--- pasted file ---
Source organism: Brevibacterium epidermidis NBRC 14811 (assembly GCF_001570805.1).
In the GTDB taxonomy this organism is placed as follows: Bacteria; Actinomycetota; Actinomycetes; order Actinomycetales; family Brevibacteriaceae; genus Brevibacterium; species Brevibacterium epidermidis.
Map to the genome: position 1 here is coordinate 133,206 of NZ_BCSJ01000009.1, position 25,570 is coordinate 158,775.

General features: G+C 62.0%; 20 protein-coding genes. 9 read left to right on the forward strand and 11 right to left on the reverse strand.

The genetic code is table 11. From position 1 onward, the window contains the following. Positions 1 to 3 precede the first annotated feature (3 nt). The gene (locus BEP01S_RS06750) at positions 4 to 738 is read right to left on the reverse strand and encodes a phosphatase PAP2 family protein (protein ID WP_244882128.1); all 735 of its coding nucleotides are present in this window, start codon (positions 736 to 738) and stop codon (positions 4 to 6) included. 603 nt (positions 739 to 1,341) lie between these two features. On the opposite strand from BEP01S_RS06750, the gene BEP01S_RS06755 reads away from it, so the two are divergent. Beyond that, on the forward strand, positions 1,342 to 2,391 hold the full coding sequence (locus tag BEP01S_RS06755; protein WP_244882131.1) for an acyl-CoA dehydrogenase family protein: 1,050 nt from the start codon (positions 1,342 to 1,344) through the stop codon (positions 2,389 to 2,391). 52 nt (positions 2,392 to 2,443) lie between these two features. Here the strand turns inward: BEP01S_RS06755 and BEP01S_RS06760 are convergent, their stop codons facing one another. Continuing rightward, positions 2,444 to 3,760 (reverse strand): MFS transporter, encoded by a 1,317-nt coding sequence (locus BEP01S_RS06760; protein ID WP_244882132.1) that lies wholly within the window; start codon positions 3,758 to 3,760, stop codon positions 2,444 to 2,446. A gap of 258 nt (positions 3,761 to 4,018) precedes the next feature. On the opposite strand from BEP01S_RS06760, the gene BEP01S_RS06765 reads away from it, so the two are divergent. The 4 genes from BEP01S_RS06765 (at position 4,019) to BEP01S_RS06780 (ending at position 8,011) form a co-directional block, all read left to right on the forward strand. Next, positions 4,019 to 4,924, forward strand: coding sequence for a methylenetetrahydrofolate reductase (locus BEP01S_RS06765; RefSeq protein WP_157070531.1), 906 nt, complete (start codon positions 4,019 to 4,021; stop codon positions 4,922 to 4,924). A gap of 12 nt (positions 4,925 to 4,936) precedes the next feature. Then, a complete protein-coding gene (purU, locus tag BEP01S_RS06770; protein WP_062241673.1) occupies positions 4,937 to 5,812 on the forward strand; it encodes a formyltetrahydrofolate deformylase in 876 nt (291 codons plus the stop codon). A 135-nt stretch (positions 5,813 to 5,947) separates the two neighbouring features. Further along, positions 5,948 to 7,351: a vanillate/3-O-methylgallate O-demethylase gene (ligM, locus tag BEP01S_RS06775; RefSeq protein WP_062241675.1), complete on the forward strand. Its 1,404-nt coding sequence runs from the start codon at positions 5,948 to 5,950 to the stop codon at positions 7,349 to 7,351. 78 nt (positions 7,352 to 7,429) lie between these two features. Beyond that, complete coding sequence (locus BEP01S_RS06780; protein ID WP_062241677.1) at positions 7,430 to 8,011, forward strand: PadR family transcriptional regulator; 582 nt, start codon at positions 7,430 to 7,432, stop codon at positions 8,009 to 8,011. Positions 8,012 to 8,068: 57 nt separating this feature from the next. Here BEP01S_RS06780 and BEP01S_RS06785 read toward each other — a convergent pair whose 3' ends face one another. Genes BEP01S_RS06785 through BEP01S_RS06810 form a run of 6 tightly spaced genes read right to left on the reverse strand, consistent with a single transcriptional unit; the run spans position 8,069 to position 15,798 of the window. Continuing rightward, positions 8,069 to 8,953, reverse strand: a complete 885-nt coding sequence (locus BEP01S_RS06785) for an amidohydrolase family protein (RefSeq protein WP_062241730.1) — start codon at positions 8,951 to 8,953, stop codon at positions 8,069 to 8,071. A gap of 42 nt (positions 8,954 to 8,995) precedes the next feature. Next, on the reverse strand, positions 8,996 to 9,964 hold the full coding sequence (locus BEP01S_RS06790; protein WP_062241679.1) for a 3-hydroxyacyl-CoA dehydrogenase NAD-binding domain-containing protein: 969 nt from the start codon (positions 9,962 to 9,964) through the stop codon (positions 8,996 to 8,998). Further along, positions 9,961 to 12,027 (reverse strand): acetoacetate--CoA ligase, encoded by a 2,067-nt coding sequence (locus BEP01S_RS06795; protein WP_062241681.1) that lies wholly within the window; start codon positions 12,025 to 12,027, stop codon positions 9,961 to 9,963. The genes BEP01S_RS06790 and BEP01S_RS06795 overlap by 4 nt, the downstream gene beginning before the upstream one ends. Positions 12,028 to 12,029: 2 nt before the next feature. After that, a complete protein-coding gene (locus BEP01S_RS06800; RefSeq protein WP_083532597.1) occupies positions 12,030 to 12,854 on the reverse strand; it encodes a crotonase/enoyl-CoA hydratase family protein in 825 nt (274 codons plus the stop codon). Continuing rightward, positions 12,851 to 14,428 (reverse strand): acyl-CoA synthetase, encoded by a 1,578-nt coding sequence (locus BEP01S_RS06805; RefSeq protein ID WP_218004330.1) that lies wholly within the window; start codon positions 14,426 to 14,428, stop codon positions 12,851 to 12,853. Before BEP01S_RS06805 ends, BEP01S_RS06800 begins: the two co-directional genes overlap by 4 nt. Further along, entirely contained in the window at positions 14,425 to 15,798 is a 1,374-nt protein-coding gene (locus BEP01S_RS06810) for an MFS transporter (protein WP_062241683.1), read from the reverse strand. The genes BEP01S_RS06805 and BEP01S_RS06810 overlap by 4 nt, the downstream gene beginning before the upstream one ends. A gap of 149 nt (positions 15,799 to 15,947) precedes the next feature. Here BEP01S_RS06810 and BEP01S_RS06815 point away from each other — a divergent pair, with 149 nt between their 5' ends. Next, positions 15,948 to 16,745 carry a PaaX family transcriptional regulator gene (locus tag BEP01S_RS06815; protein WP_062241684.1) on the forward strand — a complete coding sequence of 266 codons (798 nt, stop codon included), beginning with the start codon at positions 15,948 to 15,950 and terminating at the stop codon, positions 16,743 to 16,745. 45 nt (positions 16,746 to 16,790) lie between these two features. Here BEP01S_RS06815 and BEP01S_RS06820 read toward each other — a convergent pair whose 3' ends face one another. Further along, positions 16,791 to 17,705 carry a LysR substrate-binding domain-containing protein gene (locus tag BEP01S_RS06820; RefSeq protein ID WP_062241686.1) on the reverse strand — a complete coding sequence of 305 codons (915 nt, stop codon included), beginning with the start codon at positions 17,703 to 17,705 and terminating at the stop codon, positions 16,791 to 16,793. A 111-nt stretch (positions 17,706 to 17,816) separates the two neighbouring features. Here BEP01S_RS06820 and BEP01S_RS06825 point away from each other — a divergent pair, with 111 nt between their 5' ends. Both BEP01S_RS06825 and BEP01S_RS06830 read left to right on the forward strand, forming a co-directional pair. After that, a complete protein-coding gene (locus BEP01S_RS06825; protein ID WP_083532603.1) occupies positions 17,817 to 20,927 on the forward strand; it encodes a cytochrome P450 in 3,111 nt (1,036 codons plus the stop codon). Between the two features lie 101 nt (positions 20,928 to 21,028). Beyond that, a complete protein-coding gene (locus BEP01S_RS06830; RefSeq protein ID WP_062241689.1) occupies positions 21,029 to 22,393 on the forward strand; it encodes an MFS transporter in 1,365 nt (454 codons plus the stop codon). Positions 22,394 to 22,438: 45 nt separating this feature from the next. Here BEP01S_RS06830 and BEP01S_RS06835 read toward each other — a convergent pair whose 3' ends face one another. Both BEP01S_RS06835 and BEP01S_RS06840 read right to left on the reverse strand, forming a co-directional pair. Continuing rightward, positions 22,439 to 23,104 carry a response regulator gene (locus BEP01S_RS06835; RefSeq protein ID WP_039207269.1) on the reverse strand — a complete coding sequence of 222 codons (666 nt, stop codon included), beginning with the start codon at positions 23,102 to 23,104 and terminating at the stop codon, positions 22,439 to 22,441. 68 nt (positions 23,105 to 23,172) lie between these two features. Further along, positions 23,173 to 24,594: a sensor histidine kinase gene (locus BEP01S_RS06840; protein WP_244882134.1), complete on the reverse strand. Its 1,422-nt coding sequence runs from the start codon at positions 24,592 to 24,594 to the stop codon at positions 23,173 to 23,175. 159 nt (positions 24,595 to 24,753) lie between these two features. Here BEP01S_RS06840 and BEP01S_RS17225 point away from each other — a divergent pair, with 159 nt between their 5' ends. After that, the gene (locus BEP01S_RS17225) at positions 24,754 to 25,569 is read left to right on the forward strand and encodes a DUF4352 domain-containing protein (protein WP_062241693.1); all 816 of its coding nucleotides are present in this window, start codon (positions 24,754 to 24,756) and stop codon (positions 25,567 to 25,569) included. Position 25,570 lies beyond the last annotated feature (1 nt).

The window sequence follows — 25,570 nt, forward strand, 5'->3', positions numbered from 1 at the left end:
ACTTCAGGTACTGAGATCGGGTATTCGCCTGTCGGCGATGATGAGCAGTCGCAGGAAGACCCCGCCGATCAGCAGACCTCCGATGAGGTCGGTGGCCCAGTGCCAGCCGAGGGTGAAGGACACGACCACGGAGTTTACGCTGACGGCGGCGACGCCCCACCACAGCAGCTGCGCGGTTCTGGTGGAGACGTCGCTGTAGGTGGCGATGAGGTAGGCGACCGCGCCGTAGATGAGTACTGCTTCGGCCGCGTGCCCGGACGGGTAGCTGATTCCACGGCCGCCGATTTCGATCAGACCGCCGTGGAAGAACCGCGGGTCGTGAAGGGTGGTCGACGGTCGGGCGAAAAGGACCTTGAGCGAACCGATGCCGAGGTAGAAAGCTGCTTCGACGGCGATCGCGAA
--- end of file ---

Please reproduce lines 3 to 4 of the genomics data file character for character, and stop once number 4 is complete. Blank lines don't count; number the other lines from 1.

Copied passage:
Map to the genome: position 1 here is coordinate 133,206 of NZ_BCSJ01000009.1, position 25,570 is coordinate 158,775.

General features: G+C 62.0%; 20 protein-coding genes. 9 read left to right on the forward strand and 11 right to left on the reverse strand.